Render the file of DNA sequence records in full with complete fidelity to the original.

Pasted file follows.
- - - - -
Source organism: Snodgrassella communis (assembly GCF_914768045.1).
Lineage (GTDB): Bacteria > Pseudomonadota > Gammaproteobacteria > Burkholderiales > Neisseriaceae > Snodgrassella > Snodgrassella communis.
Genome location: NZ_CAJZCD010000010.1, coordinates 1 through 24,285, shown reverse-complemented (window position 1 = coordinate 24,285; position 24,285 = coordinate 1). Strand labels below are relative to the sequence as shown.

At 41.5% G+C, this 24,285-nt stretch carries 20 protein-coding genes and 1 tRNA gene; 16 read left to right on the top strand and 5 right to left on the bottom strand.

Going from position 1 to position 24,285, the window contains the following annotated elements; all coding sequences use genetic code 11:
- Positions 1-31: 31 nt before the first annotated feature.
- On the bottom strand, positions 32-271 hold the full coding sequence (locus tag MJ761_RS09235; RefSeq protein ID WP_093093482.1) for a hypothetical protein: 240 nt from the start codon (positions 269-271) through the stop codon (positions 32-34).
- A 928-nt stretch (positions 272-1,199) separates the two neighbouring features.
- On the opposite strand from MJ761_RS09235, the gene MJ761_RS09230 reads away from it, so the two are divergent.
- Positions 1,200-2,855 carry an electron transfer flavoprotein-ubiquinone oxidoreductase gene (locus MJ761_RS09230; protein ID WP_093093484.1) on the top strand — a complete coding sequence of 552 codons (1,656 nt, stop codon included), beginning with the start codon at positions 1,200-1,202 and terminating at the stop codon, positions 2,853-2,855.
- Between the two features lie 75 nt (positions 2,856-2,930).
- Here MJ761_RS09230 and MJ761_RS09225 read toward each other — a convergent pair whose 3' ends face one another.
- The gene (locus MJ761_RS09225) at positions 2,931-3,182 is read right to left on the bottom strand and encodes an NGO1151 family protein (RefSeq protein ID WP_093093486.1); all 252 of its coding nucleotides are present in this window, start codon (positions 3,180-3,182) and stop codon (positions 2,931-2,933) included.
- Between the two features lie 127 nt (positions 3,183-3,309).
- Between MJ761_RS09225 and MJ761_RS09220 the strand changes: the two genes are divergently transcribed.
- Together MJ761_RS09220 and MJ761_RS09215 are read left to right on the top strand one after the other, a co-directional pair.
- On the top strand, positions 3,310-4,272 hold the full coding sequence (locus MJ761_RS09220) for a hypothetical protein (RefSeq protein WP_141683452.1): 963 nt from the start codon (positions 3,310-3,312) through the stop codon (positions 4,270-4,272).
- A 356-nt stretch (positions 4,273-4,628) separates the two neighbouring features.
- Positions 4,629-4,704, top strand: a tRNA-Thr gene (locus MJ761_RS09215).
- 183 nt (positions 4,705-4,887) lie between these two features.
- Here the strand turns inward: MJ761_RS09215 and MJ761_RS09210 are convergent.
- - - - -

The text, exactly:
Source organism: Snodgrassella communis (assembly GCF_914768045.1).
Lineage (GTDB): Bacteria > Pseudomonadota > Gammaproteobacteria > Burkholderiales > Neisseriaceae > Snodgrassella > Snodgrassella communis.
Genome location: NZ_CAJZCD010000010.1, coordinates 1 through 24,285, shown reverse-complemented (window position 1 = coordinate 24,285; position 24,285 = coordinate 1). Strand labels below are relative to the sequence as shown.

At 41.5% G+C, this 24,285-nt stretch carries 20 protein-coding genes and 1 tRNA gene; 16 read left to right on the top strand and 5 right to left on the bottom strand.

Going from position 1 to position 24,285, the window contains the following annotated elements; all coding sequences use genetic code 11:
- Positions 1-31: 31 nt before the first annotated feature.
- On the bottom strand, positions 32-271 hold the full coding sequence (locus tag MJ761_RS09235; RefSeq protein ID WP_093093482.1) for a hypothetical protein: 240 nt from the start codon (positions 269-271) through the stop codon (positions 32-34).
- A 928-nt stretch (positions 272-1,199) separates the two neighbouring features.
- On the opposite strand from MJ761_RS09235, the gene MJ761_RS09230 reads away from it, so the two are divergent.
- Positions 1,200-2,855 carry an electron transfer flavoprotein-ubiquinone oxidoreductase gene (locus MJ761_RS09230; protein ID WP_093093484.1) on the top strand — a complete coding sequence of 552 codons (1,656 nt, stop codon included), beginning with the start codon at positions 1,200-1,202 and terminating at the stop codon, positions 2,853-2,855.
- Between the two features lie 75 nt (positions 2,856-2,930).
- Here MJ761_RS09230 and MJ761_RS09225 read toward each other — a convergent pair whose 3' ends face one another.
- The gene (locus MJ761_RS09225) at positions 2,931-3,182 is read right to left on the bottom strand and encodes an NGO1151 family protein (RefSeq protein ID WP_093093486.1); all 252 of its coding nucleotides are present in this window, start codon (positions 3,180-3,182) and stop codon (positions 2,931-2,933) included.
- Between the two features lie 127 nt (positions 3,183-3,309).
- Between MJ761_RS09225 and MJ761_RS09220 the strand changes: the two genes are divergently transcribed.
- Together MJ761_RS09220 and MJ761_RS09215 are read left to right on the top strand one after the other, a co-directional pair.
- On the top strand, positions 3,310-4,272 hold the full coding sequence (locus MJ761_RS09220) for a hypothetical protein (RefSeq protein WP_141683452.1): 963 nt from the start codon (positions 3,310-3,312) through the stop codon (positions 4,270-4,272).
- A 356-nt stretch (positions 4,273-4,628) separates the two neighbouring features.
- Positions 4,629-4,704, top strand: a tRNA-Thr gene (locus MJ761_RS09215).
- 183 nt (positions 4,705-4,887) lie between these two features.
- Here the strand turns inward: MJ761_RS09215 and MJ761_RS09210 are convergent.